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Old 07-12-2011, 04:53 PM   #10
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kaplods's Avatar
Join Date: Jul 2003
Location: Wausau, WI
Posts: 13,383

S/C/G: SW:394/310/180

Height: 5'6"


If you're creating your own recipes, baking is a lot different from cooking - it's much harder. Baking requires much more precision than most (not all, but most) other forms of cooking.

So you could learn to cook other foods just as eaily. And just like you did with baking, you'd get better and better at it, as you learn. You don't WANT to make the transition, and that's ok - but it's not because you couldn't.

You could also (but don't have to) experiment with more diet-friendly versions of your favorites. There's a huge untapped market for sugar-free and wheat and gluten-free baking. I recently bought a wheat/gluten-free brownie at a healthfood store for $5. I'm allergic to wheat, and what I've really been dying for, is a good gluten-free bread. I'd pay $6 for just one slice of a crusty, home-baked italian style bread.

If you follow an exchange plan, or calorie counting, you can taste your own wares, you just have to count them in. You can even do this with the unfinished dough - if you weigh it before you eat it.

My main hobby was also food-related, eating and preparing ethnic foods (and just in general foods I'd never tried before). When I was working long hours, my hobby was expressed in restaurant dining. Bloomington, IL has more restaurants and folks eat out more per capita than Chicago.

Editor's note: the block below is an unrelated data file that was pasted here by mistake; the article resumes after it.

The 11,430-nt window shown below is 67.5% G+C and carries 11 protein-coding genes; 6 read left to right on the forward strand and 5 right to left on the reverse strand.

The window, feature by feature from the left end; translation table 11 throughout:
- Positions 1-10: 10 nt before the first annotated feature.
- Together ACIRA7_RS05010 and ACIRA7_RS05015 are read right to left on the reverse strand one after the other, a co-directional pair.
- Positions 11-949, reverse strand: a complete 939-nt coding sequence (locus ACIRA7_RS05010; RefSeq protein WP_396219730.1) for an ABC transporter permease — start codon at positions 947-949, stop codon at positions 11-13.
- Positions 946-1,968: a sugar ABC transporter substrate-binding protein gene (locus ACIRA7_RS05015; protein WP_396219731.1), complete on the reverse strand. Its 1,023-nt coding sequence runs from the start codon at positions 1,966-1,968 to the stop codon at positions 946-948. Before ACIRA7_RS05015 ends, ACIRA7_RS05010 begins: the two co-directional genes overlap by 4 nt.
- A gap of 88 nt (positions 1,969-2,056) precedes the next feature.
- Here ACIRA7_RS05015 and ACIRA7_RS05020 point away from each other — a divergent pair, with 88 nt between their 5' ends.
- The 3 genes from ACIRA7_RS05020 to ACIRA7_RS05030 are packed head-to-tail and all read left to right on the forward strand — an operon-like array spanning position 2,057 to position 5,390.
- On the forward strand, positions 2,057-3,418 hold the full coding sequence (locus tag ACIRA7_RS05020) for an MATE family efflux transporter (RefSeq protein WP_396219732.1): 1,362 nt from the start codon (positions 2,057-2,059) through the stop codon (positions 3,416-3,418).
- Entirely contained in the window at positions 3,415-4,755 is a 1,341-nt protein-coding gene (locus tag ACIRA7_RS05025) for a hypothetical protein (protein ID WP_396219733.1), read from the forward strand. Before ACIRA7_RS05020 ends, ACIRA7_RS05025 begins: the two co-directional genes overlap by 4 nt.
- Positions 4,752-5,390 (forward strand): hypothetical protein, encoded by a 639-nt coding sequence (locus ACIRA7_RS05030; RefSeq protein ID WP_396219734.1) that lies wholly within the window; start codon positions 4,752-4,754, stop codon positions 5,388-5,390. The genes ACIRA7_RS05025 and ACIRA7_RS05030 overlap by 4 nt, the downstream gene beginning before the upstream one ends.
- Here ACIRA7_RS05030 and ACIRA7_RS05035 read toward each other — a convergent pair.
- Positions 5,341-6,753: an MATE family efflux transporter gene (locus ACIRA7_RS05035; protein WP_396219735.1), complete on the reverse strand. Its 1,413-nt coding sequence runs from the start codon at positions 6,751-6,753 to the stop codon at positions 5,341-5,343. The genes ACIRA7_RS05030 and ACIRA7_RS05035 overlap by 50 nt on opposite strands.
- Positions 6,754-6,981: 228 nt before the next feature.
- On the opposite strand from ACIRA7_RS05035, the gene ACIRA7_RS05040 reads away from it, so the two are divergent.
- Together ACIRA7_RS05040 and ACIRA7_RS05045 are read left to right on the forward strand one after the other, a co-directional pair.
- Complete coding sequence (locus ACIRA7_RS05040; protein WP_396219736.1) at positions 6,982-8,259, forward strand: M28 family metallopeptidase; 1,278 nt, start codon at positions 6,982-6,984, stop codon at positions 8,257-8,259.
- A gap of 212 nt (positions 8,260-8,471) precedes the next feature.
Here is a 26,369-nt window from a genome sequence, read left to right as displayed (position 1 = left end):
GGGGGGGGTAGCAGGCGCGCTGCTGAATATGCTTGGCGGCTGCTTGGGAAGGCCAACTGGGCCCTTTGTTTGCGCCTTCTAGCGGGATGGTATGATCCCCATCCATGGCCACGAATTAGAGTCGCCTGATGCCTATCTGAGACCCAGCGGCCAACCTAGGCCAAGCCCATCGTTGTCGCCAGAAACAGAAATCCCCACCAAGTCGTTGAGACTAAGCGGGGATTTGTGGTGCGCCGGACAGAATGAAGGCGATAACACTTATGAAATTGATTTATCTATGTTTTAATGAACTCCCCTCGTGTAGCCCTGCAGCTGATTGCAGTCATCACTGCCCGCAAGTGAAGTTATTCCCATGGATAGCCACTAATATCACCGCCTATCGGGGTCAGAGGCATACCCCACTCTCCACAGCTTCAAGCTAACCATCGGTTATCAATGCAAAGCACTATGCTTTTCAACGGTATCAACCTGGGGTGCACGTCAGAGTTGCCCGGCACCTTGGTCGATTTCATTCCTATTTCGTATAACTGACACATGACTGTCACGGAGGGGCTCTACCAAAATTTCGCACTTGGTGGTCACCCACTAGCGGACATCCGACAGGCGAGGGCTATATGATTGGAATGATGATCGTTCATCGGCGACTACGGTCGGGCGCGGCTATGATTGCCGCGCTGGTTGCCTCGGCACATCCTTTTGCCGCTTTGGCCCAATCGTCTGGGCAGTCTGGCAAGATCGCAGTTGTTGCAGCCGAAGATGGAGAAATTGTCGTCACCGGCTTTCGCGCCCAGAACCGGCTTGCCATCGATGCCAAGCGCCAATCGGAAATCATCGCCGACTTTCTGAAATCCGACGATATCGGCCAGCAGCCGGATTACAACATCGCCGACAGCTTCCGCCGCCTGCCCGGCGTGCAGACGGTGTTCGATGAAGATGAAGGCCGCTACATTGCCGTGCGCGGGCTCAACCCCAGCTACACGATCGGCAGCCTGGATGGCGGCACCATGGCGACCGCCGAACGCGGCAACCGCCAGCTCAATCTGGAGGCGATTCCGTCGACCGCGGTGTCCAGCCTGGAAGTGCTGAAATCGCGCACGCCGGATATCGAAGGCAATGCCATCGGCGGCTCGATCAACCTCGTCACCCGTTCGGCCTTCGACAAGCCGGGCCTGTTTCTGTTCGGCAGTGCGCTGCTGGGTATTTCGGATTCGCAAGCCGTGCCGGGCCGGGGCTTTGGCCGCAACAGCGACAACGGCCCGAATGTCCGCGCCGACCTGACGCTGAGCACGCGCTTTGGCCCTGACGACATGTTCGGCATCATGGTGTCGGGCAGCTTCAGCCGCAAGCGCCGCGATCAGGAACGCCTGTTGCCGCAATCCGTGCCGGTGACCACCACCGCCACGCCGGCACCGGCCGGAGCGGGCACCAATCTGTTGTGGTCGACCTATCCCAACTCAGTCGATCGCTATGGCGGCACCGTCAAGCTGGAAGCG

I also shopped ethnic and gourmet markets for ready-to-eat snacks and for the ingredients to cook when I had the time (moslty weekends).

I still am a gourmet hobbyist, but I've changed the way I pursue the hobby. I read gourmet magazines and try to adapt recipes when I can. I still go to ethnic restaurants, but instead of looking for the most unusual dish on the menu - I look for the most unusual healthy dish on the menu (often they're one and the same). I also sometimes order a soup or an appetizer as a meal. Or I ask for a box right away and put 3/4 of the food in the box (portions are so ridiculous around here that one meal really can feed four).

I also put as much effort into (and get as much enjoyment from) shopping for exotic fruits and vegetables as I did for exotic ready-to-eat meals or exotic ingredients for a high-fat meal.

It's the adventure that's the hobby for me - so I got just as much fun out of trying lychee fruit and miniature mangos as I did from trying duck liver pate - at least once I stopped feeling sorry for myself and thinking of weight loss as something that was ruining my fun.

Personally, I can't cook high calorie, especially high-carb foods without tasting. And once I taste, I can't stop. I had to remove trigger foods from my house, because I find it easiest to avoid foods when I would have to leave the house to get them. If they're right in front of my nose, my willpower is limited. I'll be strong until I'm not. Being strong for 23 hours and 59 minutes, means nothing, if in one minute of weakness I eat what I wish I hadn't.

Maybe you're a lot stronger than I am. I'm not that strong. And as much as I like cooking, the part I like best is the tasting - knowing myself that it turned out the way I hoped it did (because I like trying new recipes a lot more than I like repeating recipes I know I can do well).

I also collect cookbooks, and while I still do, I look mostly for exchange-plan cookbooks (because I'm following a reduced carb exchange plan).

I've also had to focus on hobbies that aren't primarily food-related, and even hobbies that are incompatible with eating.

If you can keep your food hobbies and maintain good habits, more power to you. For me, I had to choose my old eating hobbies or weight loss. Those hobbies I couldn't modify, I had to give up.
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